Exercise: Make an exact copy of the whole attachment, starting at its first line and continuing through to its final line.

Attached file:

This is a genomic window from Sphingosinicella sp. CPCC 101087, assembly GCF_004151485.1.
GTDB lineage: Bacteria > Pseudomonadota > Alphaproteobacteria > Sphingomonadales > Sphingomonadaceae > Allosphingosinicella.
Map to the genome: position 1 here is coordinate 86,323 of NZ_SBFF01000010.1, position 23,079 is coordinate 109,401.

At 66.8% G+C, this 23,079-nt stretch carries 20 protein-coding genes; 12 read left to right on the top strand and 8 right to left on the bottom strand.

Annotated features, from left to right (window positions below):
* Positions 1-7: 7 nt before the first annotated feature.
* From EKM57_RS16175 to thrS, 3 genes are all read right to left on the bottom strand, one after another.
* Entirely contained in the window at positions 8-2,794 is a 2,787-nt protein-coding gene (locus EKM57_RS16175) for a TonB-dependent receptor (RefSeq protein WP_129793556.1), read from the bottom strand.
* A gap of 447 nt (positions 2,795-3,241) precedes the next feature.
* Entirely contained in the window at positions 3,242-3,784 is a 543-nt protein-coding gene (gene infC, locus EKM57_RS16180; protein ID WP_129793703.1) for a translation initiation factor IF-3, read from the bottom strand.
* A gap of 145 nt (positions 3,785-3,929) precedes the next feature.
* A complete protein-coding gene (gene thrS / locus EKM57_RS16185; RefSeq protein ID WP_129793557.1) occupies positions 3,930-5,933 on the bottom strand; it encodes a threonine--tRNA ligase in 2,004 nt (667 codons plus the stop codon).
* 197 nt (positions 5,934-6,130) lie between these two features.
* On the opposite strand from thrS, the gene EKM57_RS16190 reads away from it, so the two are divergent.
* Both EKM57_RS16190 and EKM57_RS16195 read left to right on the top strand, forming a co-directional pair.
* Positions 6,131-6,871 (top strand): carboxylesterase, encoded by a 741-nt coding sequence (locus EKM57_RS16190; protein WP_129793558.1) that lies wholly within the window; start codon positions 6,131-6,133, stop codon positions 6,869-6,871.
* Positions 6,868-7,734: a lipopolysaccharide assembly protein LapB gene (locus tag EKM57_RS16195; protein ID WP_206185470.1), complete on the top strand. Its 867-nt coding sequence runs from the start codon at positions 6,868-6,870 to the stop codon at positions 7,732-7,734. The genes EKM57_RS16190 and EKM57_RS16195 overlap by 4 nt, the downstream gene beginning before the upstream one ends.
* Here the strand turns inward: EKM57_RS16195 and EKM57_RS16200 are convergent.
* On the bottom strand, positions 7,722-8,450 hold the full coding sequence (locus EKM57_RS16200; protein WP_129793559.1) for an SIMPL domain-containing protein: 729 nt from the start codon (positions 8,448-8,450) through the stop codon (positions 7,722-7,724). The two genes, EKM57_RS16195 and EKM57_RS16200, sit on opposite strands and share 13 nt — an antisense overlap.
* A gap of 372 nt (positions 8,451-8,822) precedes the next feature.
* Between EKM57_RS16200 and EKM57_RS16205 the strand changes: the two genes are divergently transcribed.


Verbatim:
This is a genomic window from Sphingosinicella sp. CPCC 101087, assembly GCF_004151485.1.
GTDB lineage: Bacteria > Pseudomonadota > Alphaproteobacteria > Sphingomonadales > Sphingomonadaceae > Allosphingosinicella.
Map to the genome: position 1 here is coordinate 86,323 of NZ_SBFF01000010.1, position 23,079 is coordinate 109,401.

At 66.8% G+C, this 23,079-nt stretch carries 20 protein-coding genes; 12 read left to right on the top strand and 8 right to left on the bottom strand.

Annotated features, from left to right (window positions below):
* Positions 1-7: 7 nt before the first annotated feature.
* From EKM57_RS16175 to thrS, 3 genes are all read right to left on the bottom strand, one after another.
* Entirely contained in the window at positions 8-2,794 is a 2,787-nt protein-coding gene (locus EKM57_RS16175) for a TonB-dependent receptor (RefSeq protein WP_129793556.1), read from the bottom strand.
* A gap of 447 nt (positions 2,795-3,241) precedes the next feature.
* Entirely contained in the window at positions 3,242-3,784 is a 543-nt protein-coding gene (gene infC, locus EKM57_RS16180; protein ID WP_129793703.1) for a translation initiation factor IF-3, read from the bottom strand.
* A gap of 145 nt (positions 3,785-3,929) precedes the next feature.
* A complete protein-coding gene (gene thrS / locus EKM57_RS16185; RefSeq protein ID WP_129793557.1) occupies positions 3,930-5,933 on the bottom strand; it encodes a threonine--tRNA ligase in 2,004 nt (667 codons plus the stop codon).
* 197 nt (positions 5,934-6,130) lie between these two features.
* On the opposite strand from thrS, the gene EKM57_RS16190 reads away from it, so the two are divergent.
* Both EKM57_RS16190 and EKM57_RS16195 read left to right on the top strand, forming a co-directional pair.
* Positions 6,131-6,871 (top strand): carboxylesterase, encoded by a 741-nt coding sequence (locus EKM57_RS16190; protein WP_129793558.1) that lies wholly within the window; start codon positions 6,131-6,133, stop codon positions 6,869-6,871.
* Positions 6,868-7,734: a lipopolysaccharide assembly protein LapB gene (locus tag EKM57_RS16195; protein ID WP_206185470.1), complete on the top strand. Its 867-nt coding sequence runs from the start codon at positions 6,868-6,870 to the stop codon at positions 7,732-7,734. The genes EKM57_RS16190 and EKM57_RS16195 overlap by 4 nt, the downstream gene beginning before the upstream one ends.
* Here the strand turns inward: EKM57_RS16195 and EKM57_RS16200 are convergent.
* On the bottom strand, positions 7,722-8,450 hold the full coding sequence (locus EKM57_RS16200; protein WP_129793559.1) for an SIMPL domain-containing protein: 729 nt from the start codon (positions 8,448-8,450) through the stop codon (positions 7,722-7,724). The two genes, EKM57_RS16195 and EKM57_RS16200, sit on opposite strands and share 13 nt — an antisense overlap.
* A gap of 372 nt (positions 8,451-8,822) precedes the next feature.
* Between EKM57_RS16200 and EKM57_RS16205 the strand changes: the two genes are divergently transcribed.